It was either run-down or romantic, depending on your view of things," says Rosenfeld. The Dutch have a word, gezellig. On the positive side it means cozy and warm: good drinking, good conversation, a good vibe. It also means small. Iboya was very gezellig."

It also had the advantage of being only half a block from the "Times Square of Amsterdam."

Moskos and Rosenfeld approached the manager of the club and were immediately rebuffed. "He was a very safe, conservative guy," Rosenfeld remembers. So they looked at a number of different places, but they kept coming back to Iboya.

The place was just too gezellig to let go easily. So they tried again. The manager wasn't in, but a "seedy-looking" guy behind the bar said perhaps he could help, since he was the owner. Moskos and Rosenfeld explained their idea to him and, according to Moskos, "he was totally with it." The owner overruled the manager, who was his son-in-law, and Moskos and Rosenfeld returned to Chicago with a space to perform in.

The following May they returned to Amsterdam, three other improvisers in tow. At first things were rocky.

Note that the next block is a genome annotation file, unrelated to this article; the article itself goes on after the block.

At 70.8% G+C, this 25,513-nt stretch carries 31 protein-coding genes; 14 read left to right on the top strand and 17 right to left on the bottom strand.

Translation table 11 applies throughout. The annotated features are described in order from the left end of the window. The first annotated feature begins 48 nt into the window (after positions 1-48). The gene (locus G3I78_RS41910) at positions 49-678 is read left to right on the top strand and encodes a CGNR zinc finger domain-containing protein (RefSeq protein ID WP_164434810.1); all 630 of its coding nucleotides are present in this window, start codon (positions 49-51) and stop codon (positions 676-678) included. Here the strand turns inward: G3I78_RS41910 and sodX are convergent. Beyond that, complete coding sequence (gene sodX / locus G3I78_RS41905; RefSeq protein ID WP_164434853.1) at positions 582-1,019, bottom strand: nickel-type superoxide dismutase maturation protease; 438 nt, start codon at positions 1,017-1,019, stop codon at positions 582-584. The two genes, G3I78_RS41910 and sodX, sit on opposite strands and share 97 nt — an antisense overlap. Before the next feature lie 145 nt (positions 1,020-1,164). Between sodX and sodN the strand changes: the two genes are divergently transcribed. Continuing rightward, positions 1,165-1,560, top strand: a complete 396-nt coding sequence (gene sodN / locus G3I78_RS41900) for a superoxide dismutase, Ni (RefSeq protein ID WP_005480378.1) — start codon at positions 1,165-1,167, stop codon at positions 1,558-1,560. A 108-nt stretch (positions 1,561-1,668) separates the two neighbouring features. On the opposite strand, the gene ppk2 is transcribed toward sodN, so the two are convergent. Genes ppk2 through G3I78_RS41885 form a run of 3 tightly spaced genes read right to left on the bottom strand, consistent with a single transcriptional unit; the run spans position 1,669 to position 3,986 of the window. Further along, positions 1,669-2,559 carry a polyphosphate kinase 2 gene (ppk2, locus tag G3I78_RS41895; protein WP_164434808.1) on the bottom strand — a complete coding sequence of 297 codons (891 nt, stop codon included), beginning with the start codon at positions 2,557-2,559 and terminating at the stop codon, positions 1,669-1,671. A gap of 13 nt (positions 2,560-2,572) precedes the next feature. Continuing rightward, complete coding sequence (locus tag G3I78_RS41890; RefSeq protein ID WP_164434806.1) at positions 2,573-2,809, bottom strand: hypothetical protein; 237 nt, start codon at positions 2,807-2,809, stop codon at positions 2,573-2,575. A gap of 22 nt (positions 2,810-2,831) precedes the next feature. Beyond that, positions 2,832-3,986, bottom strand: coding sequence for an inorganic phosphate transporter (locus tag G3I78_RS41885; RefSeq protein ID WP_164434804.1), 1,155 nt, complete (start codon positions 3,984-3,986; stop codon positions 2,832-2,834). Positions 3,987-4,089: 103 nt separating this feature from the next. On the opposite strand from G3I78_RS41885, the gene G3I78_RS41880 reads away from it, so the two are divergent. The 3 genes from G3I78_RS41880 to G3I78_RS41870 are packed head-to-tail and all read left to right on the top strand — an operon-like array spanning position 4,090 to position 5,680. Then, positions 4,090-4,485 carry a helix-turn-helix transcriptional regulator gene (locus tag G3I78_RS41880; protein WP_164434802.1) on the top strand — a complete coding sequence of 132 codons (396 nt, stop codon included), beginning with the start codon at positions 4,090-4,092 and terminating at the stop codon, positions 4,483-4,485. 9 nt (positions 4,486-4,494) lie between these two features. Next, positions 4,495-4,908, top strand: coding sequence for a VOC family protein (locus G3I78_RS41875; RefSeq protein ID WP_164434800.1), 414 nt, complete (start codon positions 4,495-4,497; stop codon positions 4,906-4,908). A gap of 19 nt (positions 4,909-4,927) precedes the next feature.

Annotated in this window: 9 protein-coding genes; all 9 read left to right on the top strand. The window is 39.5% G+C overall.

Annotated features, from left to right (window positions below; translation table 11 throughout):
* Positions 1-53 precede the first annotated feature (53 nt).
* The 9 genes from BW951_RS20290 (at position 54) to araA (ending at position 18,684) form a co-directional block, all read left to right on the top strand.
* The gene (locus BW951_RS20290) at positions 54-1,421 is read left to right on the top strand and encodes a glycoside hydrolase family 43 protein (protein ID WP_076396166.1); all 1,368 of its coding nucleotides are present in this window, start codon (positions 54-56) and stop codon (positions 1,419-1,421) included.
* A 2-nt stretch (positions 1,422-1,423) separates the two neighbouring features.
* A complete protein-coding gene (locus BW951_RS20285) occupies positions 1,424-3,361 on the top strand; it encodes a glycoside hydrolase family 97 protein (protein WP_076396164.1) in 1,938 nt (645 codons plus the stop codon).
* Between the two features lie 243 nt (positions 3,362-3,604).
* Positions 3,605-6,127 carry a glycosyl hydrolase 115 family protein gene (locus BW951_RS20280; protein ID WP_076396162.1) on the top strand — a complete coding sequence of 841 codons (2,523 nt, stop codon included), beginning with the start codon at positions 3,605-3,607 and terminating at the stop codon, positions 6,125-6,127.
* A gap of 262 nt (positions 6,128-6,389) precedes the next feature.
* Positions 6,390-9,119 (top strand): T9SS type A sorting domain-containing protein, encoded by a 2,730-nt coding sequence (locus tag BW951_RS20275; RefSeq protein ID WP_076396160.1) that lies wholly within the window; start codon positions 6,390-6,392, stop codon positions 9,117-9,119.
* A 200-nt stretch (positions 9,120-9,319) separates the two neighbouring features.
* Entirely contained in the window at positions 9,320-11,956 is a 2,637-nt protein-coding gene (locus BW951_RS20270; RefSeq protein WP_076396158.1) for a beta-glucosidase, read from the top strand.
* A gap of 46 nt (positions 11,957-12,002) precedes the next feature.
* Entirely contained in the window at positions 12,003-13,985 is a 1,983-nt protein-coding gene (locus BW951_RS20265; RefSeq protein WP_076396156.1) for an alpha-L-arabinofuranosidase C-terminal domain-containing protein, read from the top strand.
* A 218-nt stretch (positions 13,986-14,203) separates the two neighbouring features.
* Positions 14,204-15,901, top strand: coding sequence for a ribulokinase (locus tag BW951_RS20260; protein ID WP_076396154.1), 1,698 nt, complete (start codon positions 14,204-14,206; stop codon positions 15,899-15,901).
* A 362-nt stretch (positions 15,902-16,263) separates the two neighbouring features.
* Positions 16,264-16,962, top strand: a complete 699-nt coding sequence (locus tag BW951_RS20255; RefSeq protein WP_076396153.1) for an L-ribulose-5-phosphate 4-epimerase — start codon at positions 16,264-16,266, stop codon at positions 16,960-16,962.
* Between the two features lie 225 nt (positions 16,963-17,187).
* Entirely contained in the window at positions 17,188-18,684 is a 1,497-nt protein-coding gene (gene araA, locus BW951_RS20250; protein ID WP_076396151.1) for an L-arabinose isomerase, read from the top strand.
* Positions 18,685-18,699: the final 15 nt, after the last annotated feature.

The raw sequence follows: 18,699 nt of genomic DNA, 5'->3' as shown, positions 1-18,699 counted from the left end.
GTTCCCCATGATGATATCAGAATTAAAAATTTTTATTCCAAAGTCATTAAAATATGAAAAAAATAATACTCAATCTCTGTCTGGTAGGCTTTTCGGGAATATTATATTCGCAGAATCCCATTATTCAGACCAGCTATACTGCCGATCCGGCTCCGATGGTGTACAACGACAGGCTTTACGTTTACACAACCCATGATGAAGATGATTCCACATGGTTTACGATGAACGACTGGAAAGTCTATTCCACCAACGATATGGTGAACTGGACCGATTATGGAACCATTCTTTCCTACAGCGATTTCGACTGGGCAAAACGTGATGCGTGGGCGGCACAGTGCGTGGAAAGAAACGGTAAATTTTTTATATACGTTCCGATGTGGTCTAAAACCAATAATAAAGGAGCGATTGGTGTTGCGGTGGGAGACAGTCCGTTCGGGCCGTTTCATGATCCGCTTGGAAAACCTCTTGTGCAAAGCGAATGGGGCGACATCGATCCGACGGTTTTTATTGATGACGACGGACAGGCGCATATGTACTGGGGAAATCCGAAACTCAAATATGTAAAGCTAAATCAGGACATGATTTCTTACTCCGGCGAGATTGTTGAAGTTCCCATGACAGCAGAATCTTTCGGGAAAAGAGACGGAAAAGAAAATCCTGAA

Iboya's manager, still bitter about their going over his head, wouldn't let them rehearse in the space until the second the lease went into effect.

"We rehearsed under a railroad bridge on the edge of town," Moskos remembers.

"Probably confirming everyone's worst fears," Rosenfeld adds.

Adding to the tension was that all six of them were crammed into a narrow five-story house meant for, at most, four occupants.

The two women in the company shared one bedroom. Moskos and Rosenfeld shared another. And Schaefle shared the breakfast room floor with McNamara.

"I slept behind the refrigerator, wedged under the stairs," Schaefle remembers, "and every 20 minutes the refrigerator cooling cycle would kick in and wake me up. Every night I tried to fall asleep within that 20-minute cycle and achieve REM before being startled awake."

But those inconveniences were nothing compared to the culture shock they experienced when they started performing. The first thing they discovered was that their audience hardly understood their television references. Even painfully familiar bits, like the theme to The Brady Bunch, sank without a trace of recognition. But they just ate up the sort of material that can put American audiences to sleep--current events, geopolitics.